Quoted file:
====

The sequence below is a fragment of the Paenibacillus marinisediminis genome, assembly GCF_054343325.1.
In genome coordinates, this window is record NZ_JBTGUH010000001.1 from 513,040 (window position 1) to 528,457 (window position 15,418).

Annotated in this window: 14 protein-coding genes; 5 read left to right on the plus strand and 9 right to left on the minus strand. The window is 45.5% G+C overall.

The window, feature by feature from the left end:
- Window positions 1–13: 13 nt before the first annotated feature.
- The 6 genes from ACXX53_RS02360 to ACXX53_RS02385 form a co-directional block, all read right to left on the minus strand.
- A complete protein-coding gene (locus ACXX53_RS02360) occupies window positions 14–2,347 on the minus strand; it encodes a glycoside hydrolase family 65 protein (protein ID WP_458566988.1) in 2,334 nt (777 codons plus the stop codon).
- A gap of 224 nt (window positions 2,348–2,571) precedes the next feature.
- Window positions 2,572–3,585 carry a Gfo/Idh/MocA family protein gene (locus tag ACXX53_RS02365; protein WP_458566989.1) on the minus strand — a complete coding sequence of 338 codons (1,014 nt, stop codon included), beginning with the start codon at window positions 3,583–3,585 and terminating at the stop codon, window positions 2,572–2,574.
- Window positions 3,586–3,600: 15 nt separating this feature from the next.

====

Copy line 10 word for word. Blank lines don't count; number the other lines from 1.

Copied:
- Window positions 3,586–3,600: 15 nt separating this feature from the next.